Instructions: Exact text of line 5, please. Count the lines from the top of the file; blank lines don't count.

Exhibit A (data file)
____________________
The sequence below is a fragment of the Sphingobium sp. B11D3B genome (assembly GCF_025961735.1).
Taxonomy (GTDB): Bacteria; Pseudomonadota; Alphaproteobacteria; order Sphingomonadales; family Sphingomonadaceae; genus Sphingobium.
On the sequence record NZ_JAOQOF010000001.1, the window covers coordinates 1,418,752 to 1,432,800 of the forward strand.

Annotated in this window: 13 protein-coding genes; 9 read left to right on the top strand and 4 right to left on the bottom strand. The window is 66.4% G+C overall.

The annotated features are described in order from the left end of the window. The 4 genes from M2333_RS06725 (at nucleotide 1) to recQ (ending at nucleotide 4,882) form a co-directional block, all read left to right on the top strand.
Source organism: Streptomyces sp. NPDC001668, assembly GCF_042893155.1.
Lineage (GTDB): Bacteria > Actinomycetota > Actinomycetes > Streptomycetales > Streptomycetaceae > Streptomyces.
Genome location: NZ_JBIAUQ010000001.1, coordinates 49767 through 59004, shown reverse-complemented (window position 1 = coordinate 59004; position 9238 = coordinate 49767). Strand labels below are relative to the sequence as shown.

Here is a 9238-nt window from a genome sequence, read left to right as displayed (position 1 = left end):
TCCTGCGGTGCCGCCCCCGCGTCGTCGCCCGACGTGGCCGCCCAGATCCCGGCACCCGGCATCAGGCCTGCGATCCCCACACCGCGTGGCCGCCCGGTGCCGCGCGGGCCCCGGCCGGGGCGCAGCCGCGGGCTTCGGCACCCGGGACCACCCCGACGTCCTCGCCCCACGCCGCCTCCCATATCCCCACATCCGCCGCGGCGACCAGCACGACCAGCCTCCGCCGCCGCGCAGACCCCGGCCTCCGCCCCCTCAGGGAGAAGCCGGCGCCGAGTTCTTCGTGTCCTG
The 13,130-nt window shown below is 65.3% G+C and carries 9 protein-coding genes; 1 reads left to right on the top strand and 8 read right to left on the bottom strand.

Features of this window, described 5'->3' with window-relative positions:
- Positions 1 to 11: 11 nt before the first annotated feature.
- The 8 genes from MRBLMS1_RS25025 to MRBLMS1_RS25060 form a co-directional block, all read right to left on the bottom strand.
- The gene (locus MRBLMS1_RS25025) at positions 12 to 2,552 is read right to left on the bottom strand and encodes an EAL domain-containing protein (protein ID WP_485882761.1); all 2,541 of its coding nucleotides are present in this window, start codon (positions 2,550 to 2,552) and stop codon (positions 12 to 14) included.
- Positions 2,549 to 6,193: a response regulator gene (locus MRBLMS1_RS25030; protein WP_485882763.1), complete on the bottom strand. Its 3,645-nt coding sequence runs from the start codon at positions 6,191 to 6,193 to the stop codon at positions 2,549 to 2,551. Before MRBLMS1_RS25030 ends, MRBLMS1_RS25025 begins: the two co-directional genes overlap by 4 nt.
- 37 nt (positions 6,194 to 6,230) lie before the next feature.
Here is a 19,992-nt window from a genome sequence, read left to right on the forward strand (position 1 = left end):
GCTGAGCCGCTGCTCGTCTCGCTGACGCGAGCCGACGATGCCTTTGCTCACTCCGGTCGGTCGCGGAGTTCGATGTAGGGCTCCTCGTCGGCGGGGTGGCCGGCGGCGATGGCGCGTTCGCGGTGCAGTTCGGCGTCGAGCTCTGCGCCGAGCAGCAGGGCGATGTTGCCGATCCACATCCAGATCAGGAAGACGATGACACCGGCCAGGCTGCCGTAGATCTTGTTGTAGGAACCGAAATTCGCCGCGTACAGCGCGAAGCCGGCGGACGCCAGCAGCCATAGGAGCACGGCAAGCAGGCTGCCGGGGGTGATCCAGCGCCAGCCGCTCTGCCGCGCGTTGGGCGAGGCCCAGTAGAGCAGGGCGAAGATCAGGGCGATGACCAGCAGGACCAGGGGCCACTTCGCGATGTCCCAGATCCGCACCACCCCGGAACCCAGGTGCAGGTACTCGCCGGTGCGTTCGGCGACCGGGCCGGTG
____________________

The annotated features are described in order from the left end of the window. The 4 genes from M2333_RS06725 (at nucleotide 1) to recQ (ending at nucleotide 4,882) form a co-directional block, all read left to right on the top strand.